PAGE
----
Birds Do It. Bees Do It. So Why Not Single Women and Lesbians?
Robinson, Bambi E.S.
Bioethics. 1997 Jul-Oct; 11(3-4): 217-227.
Infertile couples have come to take assisted reproductive technologies (ART) for granted. An increasing number of single women and lesbian couples also desire to have children and turn to ART, especially donor insemination, to fulfill this desire. While most married couples find that access to ART is limited primarily by the ability to pay, for single women and lesbian couples, the story may be much different. In the United States, they may find that doctors and infertility clinics view their desires as immoral and refuse to accept them as patients, although other doctors and clinics readily accept them. In most other countries, however, it is against the law for single women and lesbian couples to make use of ART, including donor insemination. In this paper, I will argue that marital status and sexual orientation should not serve as a barrier to accessing the world of reproductive medicine. I will base this conclusion on two arguments. First, that justice requires that we treat like cases alike. Just as we would not accept or reject patients for cardiac rehabilition programs based on factors such as a history of poor eating habits, so too we should not look at nonmedical factors such as marital status when deciding whether to treat infertility. For the second justification for the conclusion of equal access to ART, I will examine the concept of the family. I will argue that it is morally acceptable for single women and lesbian couples to have children and to head families.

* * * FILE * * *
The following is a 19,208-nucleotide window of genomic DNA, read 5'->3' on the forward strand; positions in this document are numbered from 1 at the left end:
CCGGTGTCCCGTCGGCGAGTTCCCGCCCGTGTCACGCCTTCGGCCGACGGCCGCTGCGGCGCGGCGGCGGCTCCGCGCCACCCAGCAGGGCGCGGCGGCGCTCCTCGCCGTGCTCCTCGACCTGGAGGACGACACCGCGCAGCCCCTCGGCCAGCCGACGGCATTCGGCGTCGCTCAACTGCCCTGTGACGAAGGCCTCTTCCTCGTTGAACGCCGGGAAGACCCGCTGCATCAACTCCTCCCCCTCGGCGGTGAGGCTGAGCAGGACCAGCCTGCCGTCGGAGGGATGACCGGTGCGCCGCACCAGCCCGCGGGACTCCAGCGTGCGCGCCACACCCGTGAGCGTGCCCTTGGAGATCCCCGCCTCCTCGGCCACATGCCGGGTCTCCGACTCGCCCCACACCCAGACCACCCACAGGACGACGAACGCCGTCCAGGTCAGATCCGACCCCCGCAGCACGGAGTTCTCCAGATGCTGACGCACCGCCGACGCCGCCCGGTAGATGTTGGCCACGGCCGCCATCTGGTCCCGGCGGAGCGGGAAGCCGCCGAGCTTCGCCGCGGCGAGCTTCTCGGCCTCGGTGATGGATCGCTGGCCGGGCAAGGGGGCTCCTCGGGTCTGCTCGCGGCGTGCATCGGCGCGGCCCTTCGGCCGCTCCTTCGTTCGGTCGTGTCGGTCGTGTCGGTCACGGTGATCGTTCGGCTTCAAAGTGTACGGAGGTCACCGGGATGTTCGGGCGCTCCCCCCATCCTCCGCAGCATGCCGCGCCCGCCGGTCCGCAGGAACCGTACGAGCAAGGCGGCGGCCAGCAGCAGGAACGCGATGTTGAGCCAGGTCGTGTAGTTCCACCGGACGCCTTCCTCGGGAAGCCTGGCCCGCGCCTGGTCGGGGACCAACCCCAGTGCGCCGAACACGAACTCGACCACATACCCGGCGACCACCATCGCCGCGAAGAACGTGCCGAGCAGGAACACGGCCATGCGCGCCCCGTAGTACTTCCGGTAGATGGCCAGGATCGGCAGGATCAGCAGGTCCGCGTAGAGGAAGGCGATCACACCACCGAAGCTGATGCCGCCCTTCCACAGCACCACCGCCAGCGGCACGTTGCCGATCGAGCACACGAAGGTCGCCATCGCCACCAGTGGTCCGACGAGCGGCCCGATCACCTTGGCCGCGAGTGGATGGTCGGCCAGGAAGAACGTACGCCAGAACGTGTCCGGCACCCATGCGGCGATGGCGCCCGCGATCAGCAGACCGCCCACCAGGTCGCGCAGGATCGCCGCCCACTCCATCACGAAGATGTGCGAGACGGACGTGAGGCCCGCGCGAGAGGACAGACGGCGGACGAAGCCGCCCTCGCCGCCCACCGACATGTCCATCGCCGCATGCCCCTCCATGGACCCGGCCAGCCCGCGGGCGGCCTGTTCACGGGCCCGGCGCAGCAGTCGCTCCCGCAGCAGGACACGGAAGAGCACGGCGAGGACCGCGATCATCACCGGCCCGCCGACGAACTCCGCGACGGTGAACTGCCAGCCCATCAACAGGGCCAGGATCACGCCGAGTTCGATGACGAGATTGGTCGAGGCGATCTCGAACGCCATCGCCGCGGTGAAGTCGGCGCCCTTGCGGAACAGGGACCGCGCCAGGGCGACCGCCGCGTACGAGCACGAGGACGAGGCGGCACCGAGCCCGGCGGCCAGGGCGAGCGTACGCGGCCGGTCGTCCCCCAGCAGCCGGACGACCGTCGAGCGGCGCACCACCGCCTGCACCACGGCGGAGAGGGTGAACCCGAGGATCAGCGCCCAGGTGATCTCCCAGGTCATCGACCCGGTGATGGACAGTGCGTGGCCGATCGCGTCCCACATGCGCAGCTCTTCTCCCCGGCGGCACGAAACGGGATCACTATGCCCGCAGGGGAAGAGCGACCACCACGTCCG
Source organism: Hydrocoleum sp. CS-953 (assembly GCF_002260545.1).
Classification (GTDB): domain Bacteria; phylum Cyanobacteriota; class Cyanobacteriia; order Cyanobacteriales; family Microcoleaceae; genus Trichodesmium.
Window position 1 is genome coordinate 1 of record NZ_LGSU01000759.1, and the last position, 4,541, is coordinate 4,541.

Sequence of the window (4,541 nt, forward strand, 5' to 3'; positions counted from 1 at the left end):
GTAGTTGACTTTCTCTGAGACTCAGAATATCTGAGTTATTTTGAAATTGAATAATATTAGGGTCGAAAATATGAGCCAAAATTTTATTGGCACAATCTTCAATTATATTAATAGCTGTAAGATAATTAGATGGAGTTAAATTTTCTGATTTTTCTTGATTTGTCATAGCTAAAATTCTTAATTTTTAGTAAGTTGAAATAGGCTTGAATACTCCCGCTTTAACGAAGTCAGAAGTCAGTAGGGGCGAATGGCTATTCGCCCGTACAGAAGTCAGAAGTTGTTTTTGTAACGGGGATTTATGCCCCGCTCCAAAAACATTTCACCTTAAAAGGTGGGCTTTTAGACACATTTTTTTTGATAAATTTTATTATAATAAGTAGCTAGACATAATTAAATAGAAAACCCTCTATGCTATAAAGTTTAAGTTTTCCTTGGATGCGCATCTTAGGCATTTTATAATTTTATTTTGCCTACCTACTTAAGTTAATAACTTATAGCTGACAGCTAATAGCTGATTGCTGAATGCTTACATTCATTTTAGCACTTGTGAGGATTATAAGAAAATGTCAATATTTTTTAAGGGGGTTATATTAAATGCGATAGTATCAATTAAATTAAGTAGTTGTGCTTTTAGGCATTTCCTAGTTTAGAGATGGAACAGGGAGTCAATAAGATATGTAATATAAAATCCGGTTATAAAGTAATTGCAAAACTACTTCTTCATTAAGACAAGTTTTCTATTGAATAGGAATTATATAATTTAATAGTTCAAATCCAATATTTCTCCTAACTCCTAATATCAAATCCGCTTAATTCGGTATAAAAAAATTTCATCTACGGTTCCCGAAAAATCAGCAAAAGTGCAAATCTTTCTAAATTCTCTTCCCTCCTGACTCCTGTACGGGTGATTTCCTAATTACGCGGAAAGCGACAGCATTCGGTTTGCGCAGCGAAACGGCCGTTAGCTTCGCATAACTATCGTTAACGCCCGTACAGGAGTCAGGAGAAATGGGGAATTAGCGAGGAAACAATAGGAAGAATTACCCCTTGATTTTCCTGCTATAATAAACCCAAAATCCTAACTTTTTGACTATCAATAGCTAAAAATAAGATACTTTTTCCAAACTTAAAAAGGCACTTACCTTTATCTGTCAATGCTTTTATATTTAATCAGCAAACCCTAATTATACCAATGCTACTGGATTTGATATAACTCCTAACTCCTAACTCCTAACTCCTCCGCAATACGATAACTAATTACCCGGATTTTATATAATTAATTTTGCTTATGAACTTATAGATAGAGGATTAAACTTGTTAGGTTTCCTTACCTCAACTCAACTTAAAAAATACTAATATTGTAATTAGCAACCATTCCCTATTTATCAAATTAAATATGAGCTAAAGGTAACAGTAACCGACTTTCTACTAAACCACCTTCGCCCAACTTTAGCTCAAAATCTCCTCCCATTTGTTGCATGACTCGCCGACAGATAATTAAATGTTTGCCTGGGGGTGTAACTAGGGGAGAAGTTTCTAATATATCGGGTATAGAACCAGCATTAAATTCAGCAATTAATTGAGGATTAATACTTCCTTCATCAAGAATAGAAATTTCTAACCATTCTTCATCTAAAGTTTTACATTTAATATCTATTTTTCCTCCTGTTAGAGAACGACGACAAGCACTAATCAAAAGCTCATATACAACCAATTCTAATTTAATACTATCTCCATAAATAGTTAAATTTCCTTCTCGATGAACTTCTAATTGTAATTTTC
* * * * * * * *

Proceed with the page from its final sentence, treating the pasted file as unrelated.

Children; Discrimination; Doctors; Females; Homosexuals; Infertility; International Aspects; Justice; Law; Medicine; Parent Child Relationship; Patients; Privacy; Psychology; Refusal to Treat; Reproduction; Reproductive Medicine; Reproductive Technologies; Rights; Selection for Treatment; Single Persons; Social Discrimination; Social worth;
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